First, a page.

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Associate Road Trip: Cricket at the curling club

Canada is one half of cricket’s oldest international rivalry. Their 1844 match against the USA predates Test cricket by over thirty years, but the North American country never became a Test nation. In fact, despite occasional flashes of talent, and one or two genuine class players, Canada have been barely clinging onto One-Day International cricket for the last decade.

Since their initial, hapless tour of England in 1880, Canadian cricket has lurched from one mismanagement to the next. In 1979, they rose through the ICC Trophy to make it all the way to the World Cup, but excluding medium-pacer John Valentine they found themselves lagging far from the pace. After failing to qualify for the next five tournaments, they inched past Scotland to make it to the 2003 edition. That tournament was somewhat promising, featuring as it did a win over Bangladesh and John Davison’s century, but it is probably the high point in the history of Canadian cricket.

If you fast forward to the present day, things make pretty bleak reading. Rooted at the foot of both the Intercontinental Cup and the WCL Championship, the Cricket Canada has alienated almost an entire generation of cricketers leaving a fragile and inexperienced core of players. While the return of Ashish Bagai bodes well for the near future, the rest of the side leaves serious room for improvement. Jimmy Hansra impressed at the World Cup, but has done little before or since, and Rizwan Cheema’s “explosive hitting” has become little more than a collection of leg-side swings. Of course, there are rays of light too, such as talented Nitish Kumar, but Canadian cricket is in a dark place.

Moments of joy have been few and far between in Canada’s 170-year history.

Strengths:

Amongst a very bare Canadian cupboard of talent is a healthy crop of youngsters. Most promising of them are Ruvindu Gunasekera, an elegant left handed batsman, and Nitish Kumar, who was the second-youngest ODI cricketer when he made his debut. Hiral Patel can also hit the ball very hard, while Usman Limbada also knows which way up his bat goes, and how to use it to score a fifty against Ireland.

Weaknesses:

The biggest weakness for Canadian cricket is the selection committee. When the side should have been featuring stalwarts like Umar Bhatti and Geoff Barnett, these established players were instead being pushed aside to make way for unready teenagers. In addition, there is a disproportionately enormous number of Canadian cricketers who have been called up to the national side for just one or two matches or series. Only by building a side will you find success.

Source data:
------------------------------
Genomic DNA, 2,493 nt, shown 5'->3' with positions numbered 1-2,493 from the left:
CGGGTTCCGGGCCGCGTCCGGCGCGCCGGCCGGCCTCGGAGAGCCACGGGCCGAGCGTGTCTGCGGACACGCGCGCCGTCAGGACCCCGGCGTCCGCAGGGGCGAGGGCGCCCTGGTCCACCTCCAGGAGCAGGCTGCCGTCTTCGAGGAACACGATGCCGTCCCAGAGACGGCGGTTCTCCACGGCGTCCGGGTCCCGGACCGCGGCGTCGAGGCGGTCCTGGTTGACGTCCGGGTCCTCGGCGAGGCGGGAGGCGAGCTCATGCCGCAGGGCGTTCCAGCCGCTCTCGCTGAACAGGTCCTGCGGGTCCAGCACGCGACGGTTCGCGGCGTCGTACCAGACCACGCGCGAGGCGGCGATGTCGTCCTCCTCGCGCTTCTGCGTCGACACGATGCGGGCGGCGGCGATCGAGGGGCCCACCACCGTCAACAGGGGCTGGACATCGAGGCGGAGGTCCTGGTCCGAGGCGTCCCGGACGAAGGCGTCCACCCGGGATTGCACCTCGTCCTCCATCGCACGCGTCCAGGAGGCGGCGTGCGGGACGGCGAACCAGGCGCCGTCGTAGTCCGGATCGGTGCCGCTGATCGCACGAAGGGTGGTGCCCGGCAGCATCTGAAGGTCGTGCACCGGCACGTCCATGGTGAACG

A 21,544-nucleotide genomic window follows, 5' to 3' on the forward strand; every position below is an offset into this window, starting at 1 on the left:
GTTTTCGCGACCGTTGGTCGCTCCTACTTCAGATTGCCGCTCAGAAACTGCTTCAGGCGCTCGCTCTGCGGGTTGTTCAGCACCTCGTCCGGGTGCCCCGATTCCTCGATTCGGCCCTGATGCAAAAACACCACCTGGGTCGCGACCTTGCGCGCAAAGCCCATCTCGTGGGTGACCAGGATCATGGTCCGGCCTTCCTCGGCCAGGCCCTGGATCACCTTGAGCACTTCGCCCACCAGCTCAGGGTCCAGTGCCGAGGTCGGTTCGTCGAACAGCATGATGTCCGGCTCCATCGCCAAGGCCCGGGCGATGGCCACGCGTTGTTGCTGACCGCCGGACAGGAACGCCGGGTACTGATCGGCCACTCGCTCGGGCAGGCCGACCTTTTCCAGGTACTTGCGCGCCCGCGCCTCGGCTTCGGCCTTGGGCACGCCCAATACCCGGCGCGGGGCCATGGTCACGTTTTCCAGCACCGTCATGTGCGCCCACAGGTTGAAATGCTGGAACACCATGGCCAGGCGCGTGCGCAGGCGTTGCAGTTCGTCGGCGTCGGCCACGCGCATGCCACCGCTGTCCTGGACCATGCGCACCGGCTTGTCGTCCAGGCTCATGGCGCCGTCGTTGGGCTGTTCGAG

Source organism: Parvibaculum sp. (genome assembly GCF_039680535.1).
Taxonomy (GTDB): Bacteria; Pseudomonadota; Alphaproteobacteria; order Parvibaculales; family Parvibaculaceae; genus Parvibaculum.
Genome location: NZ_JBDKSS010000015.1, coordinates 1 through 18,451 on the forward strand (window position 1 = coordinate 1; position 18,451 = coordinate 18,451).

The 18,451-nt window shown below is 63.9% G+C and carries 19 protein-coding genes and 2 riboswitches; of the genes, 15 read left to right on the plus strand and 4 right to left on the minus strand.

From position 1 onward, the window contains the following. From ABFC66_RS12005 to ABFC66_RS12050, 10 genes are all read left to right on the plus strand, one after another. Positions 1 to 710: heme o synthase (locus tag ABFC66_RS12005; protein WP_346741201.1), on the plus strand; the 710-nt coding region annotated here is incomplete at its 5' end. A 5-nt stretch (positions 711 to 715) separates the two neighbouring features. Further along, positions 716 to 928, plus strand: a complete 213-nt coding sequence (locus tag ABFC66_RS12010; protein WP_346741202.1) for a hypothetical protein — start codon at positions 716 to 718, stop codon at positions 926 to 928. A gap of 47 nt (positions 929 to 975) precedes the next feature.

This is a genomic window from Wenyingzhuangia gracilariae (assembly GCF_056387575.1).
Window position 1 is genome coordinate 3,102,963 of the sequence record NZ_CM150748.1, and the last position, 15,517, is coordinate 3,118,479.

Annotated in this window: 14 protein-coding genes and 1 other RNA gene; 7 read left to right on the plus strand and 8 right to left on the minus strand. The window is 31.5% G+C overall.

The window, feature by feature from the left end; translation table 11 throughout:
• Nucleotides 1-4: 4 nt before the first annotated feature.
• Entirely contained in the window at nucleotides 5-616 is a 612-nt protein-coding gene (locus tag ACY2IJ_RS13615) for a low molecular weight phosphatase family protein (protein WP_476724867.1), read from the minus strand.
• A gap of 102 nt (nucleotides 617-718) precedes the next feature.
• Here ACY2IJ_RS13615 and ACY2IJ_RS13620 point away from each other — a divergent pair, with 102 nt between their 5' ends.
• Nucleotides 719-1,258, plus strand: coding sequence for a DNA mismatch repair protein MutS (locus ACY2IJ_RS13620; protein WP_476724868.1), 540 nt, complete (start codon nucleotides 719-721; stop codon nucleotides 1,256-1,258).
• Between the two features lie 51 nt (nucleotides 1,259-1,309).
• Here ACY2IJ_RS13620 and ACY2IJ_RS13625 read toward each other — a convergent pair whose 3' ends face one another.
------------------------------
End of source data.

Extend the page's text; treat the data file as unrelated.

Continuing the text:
Star Player:

Ashish Bagai has been a totem of strength for Canada since he made his debut as a skinny teenager at number ten in the order. Since then, he has risen up the order to become arguably the leading ODI keeper-batsman outside the top eight nations as he combines wristy batting and supple glovework. It’s a pity that he has struggled to convert this into the Intercontinental Cup, and that he hasn’t played since the World Cup.

Grass Roots:

The main cricket ground in Canada is a curling club. The National Cricket League competition features a very small handful of the best players, but the very players that Cricket Canada needs to re-ingratiate (Barnett, Baidwan, Chohan, Bhatti) are the very players most notable by their absence. However, there is a very strong league structure in place, even if coming from a perceived weaker league outside Ontario will be a millstone around the neck of any prospective international.

Biggest Threat:

If Cricket Canada cannot tempt back its star players, then the current crop simply won’t be able to cling onto ODI cricket unless every single one of them plays out of their skins. There is currently no consistency in selection, particularly in the bowling department, and the young talents haven’t progressed as the board would like. There is talk of a Zubin Surkari comeback, but he hardly set the world alight before his hiatus to become a Cricket Canada official.

So, after a thoroughly depressing look at one of the Associates on the slide, I can also tantalise you with the news that next week’s article will be on a nation who are making steps in the opposite direction: Nepal. Until then, ciao.

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2 Responses to "Associate Road Trip: Cricket at the curling club"
  1. Nikhil Puri
    Reply Nikhil Puri May 22, 2013 17:54 pm

    Great article, Martin. Really highlights the state of cricket in the country well. I’ve forwarded on to some Canadians who can chime in with their views on the state of cricket in the country.

  2. Reply Dev Adhikari May 24, 2013 06:49 am

    Excited about Nepal article. One of your articles, which was about Asia being more powerful in cricket, was amazing, like this one. And thank you for hinting Nepal as a nation making progress.

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